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‘Transformers: The Last Knight’ Is a Box Office Clunker


A scene from “Transformers: The Last Knight.”

Bay Films/Paramount Pictures, via Associated Press

Even star vehicles run out of gas eventually. “Transformers: The Last Knight,” the fifth installment of Michael Bay’s maximalist action series, landed with a thud at the North American box office this weekend, taking in just $45.3 million. However, its disappointing showing — easily the lowest of the franchise — was somewhat salvaged by robust business overseas.

While Paramount’s “The Last Knight” did hit No. 1 in North America, it made just 57 percent of what its prequel, “Transformers: Age of Extinction,” made in its first five days in 2014, showing once again that consumers are getting tired of franchises overstaying their welcomes. (“Pirates of the Caribbean: Dead Men Tell No Tales,” Chapter 5, and “Alien: Covenant,” Chapter 8, also fared poorly this year.)

Reviews were generally awful, although the New York Times critic Neil Genzlinger praised Anthony Hopkins’s performance, and audience members gave the film an exit score of B+ in CinemaScore exit polls. The franchise’s creators will have to hope for a new spark, as the sixth and seventh installments have already been scheduled for 2018 and 2019.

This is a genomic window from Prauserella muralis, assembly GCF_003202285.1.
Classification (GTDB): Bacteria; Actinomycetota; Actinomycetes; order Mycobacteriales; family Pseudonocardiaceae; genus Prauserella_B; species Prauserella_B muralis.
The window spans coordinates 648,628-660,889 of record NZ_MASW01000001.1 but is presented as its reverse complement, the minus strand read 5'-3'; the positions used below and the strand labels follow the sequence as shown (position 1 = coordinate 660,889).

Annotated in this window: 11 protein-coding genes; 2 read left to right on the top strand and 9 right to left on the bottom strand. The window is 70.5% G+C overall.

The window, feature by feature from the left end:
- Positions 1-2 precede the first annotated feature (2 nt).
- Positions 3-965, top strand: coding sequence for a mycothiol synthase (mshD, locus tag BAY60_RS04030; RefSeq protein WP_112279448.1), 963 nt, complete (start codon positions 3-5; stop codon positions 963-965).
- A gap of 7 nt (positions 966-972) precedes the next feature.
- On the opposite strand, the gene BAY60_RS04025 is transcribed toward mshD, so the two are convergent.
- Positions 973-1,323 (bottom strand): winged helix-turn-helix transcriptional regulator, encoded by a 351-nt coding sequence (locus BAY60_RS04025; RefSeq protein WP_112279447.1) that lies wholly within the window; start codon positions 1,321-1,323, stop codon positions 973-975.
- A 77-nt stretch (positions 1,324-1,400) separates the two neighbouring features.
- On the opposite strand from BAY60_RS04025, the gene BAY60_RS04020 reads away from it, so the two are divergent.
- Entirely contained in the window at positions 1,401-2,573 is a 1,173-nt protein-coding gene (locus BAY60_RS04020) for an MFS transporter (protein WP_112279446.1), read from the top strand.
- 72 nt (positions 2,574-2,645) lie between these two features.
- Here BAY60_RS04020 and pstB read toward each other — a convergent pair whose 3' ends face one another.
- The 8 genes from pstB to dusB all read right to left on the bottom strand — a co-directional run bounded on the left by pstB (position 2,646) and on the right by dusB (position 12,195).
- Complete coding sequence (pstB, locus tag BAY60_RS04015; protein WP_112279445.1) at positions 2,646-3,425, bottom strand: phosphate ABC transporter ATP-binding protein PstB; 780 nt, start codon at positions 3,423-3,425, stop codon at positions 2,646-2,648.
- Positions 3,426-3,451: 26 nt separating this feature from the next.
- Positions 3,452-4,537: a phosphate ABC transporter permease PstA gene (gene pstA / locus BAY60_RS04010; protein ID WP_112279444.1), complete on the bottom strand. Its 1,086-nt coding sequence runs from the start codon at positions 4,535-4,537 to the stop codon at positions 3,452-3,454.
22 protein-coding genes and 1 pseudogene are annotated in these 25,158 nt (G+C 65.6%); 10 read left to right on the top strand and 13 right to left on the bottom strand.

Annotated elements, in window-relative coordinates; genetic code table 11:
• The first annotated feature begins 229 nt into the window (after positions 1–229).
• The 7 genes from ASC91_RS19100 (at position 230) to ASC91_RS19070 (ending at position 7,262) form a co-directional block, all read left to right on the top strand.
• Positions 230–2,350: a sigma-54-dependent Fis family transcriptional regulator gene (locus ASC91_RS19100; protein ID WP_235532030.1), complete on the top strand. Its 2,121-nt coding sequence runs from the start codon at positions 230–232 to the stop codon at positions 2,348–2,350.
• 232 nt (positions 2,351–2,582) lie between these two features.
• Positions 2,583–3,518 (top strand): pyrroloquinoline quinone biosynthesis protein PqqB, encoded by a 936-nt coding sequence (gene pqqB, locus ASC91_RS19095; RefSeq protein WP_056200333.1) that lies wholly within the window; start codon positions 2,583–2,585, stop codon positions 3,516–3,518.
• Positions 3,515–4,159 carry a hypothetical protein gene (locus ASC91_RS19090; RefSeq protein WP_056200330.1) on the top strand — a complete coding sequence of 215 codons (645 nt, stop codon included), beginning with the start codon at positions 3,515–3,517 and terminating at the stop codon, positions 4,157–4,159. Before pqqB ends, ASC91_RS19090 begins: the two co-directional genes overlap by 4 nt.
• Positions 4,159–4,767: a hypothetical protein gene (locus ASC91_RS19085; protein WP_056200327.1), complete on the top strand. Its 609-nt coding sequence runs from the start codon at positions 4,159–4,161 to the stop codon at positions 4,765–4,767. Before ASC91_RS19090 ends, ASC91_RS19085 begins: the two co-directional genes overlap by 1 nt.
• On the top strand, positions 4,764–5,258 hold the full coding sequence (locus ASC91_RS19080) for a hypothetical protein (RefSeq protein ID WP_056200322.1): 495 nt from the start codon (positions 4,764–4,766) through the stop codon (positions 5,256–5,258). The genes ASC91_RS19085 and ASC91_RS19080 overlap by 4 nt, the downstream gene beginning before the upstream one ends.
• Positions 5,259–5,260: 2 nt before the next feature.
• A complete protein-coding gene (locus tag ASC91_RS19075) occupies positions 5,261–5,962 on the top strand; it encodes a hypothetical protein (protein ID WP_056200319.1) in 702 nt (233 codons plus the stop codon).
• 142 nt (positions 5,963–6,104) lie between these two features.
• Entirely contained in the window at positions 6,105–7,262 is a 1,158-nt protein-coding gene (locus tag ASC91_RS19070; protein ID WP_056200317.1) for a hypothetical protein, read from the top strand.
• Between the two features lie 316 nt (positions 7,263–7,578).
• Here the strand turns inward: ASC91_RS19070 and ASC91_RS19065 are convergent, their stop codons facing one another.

“The Last Knight” still performed strongly overseas, opening at No. 1 in 40 markets. In particular, the movie was huge in China, where it grossed $123.4 million, making for the biggest opening for any “Transformers” movie there. Paramount said that the movie earned an estimated $265.3 worldwide through Sunday. “Transformers” cost at least $350 million to make and market worldwide, with the cost shouldered by Paramount and a variety of financing partners, including the Chinese film company Huahua Media.

Paramount badly needed “The Last Knight” to be an unqualified hit. So far this year, all of Paramount’s films have been domestic flops: “Baywatch,” “Ghost in the Shell,” “Monster Trucks” and “Rings.”

In contrast, the fresh-faced “Wonder Woman,” directed by Patty Jenkins, continued its strong run, pulling in $25.1 million in its fourth weekend to bring its total to $318.4 million, according to comScore, which compiles box office data. It also became the top-grossing live-action movie to be directed by a woman, passing “Mamma Mia.”

The animated Pixar movie “Cars 3” tied with “Wonder Woman” for second place, winning over a diverse audience and earning $99.9 million after just 10 days in theaters.

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